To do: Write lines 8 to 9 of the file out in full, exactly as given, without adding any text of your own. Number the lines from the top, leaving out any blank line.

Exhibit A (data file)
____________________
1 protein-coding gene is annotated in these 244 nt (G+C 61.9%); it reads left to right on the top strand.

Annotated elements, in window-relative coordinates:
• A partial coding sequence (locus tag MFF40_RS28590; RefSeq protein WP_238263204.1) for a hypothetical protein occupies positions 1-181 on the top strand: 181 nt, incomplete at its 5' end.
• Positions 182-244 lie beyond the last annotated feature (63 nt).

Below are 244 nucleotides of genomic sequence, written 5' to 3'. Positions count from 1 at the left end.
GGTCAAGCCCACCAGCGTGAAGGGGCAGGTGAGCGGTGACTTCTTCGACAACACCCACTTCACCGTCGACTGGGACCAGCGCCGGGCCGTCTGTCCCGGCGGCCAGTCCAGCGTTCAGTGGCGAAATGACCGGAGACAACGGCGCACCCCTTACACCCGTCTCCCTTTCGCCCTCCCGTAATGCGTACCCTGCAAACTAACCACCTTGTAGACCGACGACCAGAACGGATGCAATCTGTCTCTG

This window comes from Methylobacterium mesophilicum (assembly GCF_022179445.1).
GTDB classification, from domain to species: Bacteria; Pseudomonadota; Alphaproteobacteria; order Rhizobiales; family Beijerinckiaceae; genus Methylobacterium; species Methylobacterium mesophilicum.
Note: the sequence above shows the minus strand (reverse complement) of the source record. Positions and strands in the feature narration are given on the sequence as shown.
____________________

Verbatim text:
GTDB classification, from domain to species: Bacteria; Pseudomonadota; Alphaproteobacteria; order Rhizobiales; family Beijerinckiaceae; genus Methylobacterium; species Methylobacterium mesophilicum.
Note: the sequence above shows the minus strand (reverse complement) of the source record. Positions and strands in the feature narration are given on the sequence as shown.